“That is what Art does for you.”
“Only by fits and starts now. Once I never thought of myself.”
There was a knock at the street-door, and she changed countenance. Presently there came a gentle tap at their own door.
“It is that woman,” said Emilia.
“I fancy it must be Lady Charlotte. You will not see her?”
Merthyr was anticipating a negative, but Emilia said, “Let her come in.”
She gave her hand to the lady, and was the less concerned of the two. Lady Charlotte turned away from her briskly.
“Georgey didn’t say anything of you in her letter, Merthyr; I am going up to her, but I wished to satisfy myself that you were in town, first:—to save half-a-minute, you see I anticipate the philosophic manly sneer. Is it really true that you are going to mix yourself up in this mad Italian business again? Now that you’re a man, my dear Merthyr, it seems almost inexcuseable—for a sensible Englishman!”
Lady Charlotte laughed, giving him her hand at the same time.
“Don’t you know I swore an oath?” Merthyr caught up her tone.
“Yes, but you never succeed. I complain that you never succeed. Of what use on earth are all your efforts if you never succeed?”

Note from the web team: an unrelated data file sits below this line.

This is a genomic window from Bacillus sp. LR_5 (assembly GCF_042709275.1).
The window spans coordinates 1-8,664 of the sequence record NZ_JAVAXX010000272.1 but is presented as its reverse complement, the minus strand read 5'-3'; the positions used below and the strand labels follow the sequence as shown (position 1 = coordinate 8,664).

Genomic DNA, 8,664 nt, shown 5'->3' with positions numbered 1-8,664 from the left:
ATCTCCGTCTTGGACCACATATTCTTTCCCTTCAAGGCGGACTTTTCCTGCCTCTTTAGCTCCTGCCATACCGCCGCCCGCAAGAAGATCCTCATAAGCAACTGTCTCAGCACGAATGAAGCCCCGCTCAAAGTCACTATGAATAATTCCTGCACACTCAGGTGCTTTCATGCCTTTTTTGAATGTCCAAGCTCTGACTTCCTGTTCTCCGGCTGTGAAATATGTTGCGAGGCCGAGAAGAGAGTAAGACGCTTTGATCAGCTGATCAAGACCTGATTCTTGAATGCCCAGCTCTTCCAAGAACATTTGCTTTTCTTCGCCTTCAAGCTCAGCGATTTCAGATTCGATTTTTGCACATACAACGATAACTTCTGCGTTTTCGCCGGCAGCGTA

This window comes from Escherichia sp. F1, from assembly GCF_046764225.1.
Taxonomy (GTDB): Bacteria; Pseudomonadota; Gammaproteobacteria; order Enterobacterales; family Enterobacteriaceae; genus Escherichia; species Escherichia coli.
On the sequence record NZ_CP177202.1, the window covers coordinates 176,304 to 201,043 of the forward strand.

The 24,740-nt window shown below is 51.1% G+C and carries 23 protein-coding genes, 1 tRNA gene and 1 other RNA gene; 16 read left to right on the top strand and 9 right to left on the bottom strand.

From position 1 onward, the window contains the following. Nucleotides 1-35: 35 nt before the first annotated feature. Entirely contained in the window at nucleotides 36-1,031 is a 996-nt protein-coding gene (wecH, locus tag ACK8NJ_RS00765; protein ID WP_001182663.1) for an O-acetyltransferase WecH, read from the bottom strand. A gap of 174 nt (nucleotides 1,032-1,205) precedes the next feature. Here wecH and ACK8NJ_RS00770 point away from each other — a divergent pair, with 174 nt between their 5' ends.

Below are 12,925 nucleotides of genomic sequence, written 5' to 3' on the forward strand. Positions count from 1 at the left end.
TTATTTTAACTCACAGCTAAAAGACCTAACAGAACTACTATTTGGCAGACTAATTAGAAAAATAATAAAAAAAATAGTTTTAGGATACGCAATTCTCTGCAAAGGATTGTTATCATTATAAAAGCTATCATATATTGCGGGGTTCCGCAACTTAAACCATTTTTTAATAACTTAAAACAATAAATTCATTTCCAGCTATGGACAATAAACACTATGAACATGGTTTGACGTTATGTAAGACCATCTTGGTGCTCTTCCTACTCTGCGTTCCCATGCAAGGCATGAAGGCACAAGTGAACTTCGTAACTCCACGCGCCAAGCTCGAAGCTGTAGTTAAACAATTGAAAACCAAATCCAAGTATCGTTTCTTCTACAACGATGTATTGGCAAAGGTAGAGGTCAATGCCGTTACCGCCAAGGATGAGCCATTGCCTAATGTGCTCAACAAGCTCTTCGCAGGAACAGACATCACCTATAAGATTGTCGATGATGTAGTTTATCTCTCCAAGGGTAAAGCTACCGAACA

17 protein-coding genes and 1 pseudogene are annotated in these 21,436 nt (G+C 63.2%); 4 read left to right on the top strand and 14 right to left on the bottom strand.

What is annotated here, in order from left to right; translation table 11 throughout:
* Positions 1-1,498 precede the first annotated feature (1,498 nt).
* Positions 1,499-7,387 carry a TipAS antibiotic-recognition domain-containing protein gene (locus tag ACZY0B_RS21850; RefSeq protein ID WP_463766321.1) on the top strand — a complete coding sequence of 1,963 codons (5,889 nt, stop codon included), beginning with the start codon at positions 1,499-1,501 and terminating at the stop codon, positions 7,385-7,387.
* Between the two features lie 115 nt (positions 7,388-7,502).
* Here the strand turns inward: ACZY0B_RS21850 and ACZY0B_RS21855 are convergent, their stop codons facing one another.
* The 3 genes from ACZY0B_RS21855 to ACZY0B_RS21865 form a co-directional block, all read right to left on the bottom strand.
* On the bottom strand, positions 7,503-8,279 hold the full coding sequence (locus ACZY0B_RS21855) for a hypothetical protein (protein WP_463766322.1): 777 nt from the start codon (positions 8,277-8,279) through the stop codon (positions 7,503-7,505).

Emilia’s voice burst out:—
almen che i miei sospir sien quali
Spera ’l Tevero e ’l Arno,
E ‘l Po,—’”
Merthyr continued the ode, acting a similar fervour:—
provvide Natura al nostro stato
Quando dell’ Alpi schermo
Pose fra noi e la tedesca rabbis.”
“We are merely bondsmen to the re-establishment of the provisions of nature.”
“And we know we shall succeed!” said Emilia, permitting her antagonism to pass forth in irritable emphasis.
Lady Charlotte quickly left them, to run up to Georgiana. She was not long in the house. Emilia hung near Merthyr all day, and she was near him when the knock was heard which she could suppose to be Wilfrid’s, as it proved. Wilfrid was ushered in to Georgiana. Delicacy had prevented Merthyr from taking special notice to Emilia of Lady Charlotte’s visit, and he treated Wilfrid’s similarly, saying, “Georgey will send down word.”
“Only, don’t leave me till she does,” Emilia rejoined.
Her agitation laid her open to be misinterpreted. It was increased when she saw him take a book and sit in the armchair between two lighted candles, calmly careless of her. She did not actually define to herself that he should feel jealously, but his indifference was one extreme which provoked her instinct to imagine a necessity for the other. Word came from Georgiana, and Emilia moved to the door. “Remember, we dine half-an-hour earlier to-day, on account of the Cameron party,” was all that he uttered. Emilia made an effort to go. She felt herself as a ship sailing into perilous